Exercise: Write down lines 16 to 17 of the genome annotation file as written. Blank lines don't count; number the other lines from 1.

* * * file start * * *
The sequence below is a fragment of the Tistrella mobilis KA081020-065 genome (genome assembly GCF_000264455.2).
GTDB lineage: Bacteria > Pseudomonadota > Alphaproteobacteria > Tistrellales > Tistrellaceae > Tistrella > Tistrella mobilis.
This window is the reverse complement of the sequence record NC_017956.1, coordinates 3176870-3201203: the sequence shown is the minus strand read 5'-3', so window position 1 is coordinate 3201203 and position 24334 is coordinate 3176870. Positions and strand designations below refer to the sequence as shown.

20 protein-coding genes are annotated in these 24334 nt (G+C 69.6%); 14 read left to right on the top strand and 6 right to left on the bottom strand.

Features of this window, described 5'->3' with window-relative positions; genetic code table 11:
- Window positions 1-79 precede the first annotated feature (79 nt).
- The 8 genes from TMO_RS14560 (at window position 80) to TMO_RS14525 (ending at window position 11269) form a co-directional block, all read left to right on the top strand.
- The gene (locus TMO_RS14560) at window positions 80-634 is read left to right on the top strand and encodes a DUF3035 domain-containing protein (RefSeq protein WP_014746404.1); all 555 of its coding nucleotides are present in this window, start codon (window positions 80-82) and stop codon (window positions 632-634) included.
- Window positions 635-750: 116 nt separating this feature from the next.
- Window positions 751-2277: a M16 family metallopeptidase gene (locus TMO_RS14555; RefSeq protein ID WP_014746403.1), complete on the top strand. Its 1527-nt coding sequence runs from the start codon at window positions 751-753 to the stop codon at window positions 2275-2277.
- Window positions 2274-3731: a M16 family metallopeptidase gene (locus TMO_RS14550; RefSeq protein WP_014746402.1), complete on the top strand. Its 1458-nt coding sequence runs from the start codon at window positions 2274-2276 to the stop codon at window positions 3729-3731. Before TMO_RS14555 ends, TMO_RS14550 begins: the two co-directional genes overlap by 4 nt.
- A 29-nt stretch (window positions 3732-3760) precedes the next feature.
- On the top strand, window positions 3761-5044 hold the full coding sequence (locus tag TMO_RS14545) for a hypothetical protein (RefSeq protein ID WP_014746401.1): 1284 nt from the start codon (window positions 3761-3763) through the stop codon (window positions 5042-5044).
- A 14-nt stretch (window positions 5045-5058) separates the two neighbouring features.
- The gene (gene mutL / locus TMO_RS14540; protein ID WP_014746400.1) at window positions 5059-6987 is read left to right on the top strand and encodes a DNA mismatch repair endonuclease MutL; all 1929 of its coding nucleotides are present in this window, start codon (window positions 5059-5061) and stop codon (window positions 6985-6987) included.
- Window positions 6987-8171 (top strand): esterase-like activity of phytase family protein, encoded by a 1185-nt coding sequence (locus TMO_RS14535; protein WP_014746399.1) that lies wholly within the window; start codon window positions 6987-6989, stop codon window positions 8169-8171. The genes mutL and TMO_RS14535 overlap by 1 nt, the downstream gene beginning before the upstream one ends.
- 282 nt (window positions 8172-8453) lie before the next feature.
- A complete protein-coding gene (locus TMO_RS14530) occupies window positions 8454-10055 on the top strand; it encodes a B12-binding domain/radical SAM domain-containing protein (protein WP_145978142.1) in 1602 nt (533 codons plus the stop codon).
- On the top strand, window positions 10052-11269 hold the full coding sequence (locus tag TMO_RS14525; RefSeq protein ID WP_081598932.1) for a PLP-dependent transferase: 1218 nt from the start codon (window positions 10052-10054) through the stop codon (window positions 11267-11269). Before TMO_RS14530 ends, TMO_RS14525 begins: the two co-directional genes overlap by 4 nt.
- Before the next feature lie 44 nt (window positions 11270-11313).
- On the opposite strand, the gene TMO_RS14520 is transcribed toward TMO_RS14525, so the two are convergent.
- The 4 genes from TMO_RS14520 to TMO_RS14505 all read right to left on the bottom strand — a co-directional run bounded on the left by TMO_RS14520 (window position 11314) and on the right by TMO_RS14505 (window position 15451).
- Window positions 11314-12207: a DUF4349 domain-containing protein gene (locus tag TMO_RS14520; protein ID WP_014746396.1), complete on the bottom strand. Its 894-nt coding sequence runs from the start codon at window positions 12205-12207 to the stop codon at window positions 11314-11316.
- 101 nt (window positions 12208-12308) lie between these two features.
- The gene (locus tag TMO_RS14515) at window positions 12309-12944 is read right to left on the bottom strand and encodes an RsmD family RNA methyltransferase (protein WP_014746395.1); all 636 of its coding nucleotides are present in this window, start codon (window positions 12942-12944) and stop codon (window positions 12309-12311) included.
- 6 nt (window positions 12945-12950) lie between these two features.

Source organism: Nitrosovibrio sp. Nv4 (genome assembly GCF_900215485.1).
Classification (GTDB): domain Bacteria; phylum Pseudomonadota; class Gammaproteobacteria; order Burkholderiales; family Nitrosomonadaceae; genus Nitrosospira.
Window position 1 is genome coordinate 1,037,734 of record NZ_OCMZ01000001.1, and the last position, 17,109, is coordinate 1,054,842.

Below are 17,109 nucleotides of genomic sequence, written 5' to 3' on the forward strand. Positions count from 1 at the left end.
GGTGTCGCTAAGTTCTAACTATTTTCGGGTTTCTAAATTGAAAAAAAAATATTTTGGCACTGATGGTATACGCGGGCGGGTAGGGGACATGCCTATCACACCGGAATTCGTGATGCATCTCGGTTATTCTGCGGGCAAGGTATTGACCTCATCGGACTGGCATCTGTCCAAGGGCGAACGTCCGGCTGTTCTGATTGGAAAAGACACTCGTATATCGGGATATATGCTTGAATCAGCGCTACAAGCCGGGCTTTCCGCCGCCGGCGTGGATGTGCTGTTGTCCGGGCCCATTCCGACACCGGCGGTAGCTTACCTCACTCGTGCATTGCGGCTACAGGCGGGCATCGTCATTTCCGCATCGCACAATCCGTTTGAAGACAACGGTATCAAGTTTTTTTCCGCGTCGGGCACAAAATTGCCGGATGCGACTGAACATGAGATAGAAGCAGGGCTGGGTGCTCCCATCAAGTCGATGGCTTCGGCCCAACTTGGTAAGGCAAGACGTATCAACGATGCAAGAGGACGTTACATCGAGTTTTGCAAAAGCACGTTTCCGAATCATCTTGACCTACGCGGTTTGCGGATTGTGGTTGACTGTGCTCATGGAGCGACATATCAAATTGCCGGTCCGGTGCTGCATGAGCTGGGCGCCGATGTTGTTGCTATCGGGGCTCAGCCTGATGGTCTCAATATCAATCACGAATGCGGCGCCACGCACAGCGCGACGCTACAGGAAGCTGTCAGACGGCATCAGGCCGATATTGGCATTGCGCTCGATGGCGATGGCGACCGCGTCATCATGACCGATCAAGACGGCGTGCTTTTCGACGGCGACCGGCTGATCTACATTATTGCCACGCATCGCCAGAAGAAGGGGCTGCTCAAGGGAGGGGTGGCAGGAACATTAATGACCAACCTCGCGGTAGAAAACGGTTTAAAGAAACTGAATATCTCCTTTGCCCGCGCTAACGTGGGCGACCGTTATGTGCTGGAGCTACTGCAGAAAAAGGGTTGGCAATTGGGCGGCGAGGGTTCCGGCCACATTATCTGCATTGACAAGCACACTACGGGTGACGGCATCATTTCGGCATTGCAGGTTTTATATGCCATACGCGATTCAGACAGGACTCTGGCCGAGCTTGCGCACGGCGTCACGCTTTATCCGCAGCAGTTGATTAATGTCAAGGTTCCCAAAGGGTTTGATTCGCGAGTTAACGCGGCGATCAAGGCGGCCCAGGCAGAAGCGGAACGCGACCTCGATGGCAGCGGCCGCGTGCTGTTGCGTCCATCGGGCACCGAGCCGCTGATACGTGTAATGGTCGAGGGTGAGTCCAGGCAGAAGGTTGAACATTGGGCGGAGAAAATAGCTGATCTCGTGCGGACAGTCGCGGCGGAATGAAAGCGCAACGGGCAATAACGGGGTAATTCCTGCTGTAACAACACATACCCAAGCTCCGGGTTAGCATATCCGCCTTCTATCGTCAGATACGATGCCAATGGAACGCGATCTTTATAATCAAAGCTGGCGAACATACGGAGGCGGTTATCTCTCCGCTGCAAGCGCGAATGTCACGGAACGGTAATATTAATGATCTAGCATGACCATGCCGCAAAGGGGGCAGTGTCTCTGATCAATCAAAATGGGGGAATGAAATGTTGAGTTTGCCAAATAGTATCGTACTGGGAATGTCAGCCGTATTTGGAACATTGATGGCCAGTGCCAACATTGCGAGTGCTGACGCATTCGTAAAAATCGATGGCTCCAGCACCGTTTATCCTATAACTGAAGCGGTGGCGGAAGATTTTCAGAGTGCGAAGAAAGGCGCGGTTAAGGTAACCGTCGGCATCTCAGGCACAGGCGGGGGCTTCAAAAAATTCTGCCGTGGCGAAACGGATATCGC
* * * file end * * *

- Window positions 6987-8171 (top strand): esterase-like activity of phytase family protein, encoded by a 1185-nt coding sequence (locus TMO_RS14535; protein WP_014746399.1) that lies wholly within the window; start codon window positions 6987-6989, stop codon window positions 8169-8171. The genes mutL and TMO_RS14535 overlap by 1 nt, the downstream gene beginning before the upstream one ends.
- 282 nt (window positions 8172-8453) lie before the next feature.